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-   -   Building a Fermentation Chamber (http://www.homebrewtalk.com/f11/building-fermentation-chamber-271336/)

markd87 09-27-2011 09:22 PM

Building a Fermentation Chamber
 
I have been brainstorming how to build a fermentation chamber for quite some time now. I want to have reasonably high output (8, six gallon carboys) with the option of fermenting two different batches at two different temperatures. Given these parameters I have come to the realization that it may be easier to build a custom refrigerator from scratch.

I have seen DIY projects where people cut doors and ceilings off of old refrigerators and built around them to make a larger storage space. I have considered this, but I am leaning towards building a unit from scratch because of the ability to customize the unit to be exactly what I want. I was wondering if anyone has ever taken on this project before. I have researched on the internet tirelessly to try to find information on how to build a fridge and I've found some useful information, but it seems very limited. I am planning on going to an appliance parts warehouse this weekend to discuss the project with their associates to get further insight, but I wanted to know if anyone else has tried and/or succeeded in a similar project.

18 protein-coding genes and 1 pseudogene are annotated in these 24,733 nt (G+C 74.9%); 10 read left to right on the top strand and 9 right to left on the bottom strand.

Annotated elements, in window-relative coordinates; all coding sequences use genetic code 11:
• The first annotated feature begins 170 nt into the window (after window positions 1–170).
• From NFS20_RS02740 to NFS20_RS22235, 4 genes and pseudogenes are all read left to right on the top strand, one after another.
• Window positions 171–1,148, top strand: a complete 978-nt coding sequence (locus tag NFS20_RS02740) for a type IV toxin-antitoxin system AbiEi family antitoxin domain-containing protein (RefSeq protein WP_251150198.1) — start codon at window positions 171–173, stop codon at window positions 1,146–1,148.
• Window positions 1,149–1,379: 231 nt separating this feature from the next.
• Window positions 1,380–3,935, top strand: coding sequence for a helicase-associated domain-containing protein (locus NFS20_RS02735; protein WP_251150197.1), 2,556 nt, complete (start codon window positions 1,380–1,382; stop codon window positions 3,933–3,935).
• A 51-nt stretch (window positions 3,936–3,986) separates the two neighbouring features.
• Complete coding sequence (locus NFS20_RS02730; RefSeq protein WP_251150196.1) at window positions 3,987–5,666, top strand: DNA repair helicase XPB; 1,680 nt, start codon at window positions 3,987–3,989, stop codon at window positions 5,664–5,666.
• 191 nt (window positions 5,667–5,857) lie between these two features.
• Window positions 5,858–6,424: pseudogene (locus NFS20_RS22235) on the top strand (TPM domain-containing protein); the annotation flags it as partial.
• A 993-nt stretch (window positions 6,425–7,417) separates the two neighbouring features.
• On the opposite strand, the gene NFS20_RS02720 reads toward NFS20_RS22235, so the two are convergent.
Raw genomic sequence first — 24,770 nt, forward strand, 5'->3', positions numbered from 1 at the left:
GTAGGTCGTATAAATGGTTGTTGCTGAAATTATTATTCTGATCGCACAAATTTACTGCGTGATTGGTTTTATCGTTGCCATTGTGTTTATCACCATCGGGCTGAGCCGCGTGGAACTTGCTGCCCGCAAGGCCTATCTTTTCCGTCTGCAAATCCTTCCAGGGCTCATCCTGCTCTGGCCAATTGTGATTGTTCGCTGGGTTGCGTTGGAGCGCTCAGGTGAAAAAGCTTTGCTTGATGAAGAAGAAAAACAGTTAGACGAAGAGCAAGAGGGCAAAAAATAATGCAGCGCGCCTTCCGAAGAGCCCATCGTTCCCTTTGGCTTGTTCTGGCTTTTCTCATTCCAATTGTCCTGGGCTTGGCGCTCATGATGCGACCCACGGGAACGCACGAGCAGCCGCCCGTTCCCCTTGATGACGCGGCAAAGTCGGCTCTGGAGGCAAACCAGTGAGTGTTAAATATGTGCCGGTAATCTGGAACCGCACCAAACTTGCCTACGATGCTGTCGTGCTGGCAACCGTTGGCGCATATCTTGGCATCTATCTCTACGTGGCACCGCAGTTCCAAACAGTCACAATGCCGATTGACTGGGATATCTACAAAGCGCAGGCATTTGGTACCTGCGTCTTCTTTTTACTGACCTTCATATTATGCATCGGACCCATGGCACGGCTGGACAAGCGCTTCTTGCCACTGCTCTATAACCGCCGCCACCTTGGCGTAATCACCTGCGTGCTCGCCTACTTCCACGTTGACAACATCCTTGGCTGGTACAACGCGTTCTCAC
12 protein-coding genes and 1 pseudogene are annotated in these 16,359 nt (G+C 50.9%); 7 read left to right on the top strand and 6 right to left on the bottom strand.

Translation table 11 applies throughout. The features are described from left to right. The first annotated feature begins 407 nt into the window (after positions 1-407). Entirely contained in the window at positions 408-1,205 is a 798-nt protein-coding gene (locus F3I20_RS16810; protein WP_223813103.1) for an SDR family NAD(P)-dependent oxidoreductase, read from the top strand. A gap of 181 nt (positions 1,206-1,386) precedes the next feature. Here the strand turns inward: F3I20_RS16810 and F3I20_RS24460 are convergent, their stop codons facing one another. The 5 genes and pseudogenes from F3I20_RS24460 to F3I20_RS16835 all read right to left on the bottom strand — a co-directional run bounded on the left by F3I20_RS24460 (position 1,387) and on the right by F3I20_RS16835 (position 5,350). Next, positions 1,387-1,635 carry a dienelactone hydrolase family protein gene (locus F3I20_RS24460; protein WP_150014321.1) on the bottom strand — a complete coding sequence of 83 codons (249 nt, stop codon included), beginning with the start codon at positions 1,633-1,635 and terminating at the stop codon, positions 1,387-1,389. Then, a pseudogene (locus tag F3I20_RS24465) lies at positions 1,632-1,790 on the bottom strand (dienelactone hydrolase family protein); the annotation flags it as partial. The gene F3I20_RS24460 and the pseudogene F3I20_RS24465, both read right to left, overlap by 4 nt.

I know that once I build the insulated box I need a compressor hooked up to the steel or copper coils, with an expansion valve, and obviously the coolant inside. Are those the only major parts? Any help would be more than greatly appreciated. I know this is a rather complex topic, but it is a project that I've really wanted to tackle and I just can't let it go without giving it a shot. The ability to ferment almost 50 gallons of beer at optimal temperatures would be a dream come true....

PurpleJeepXJ 09-27-2011 09:46 PM

It is possible but the problem is if the existing compressor and evaporator coils can efficiently transfer heat in a space larger than what they were designed for. Making a refrigerator larger than it is requires much more knowledge than the typical DIYer has. It can and has been done but then again those people wonder why their compressors never turn off and eventually burn out.

DrDarwin 09-28-2011 12:13 PM

There are a few members here who have removed the guts of refrigerators, and re-purposed them in a heavily insulated boxes to create rather large fermentation chambers. I would think that would be much less hassle than actually building a fridge from scratch (since the condenser/evaporator system would be pre-fabbed).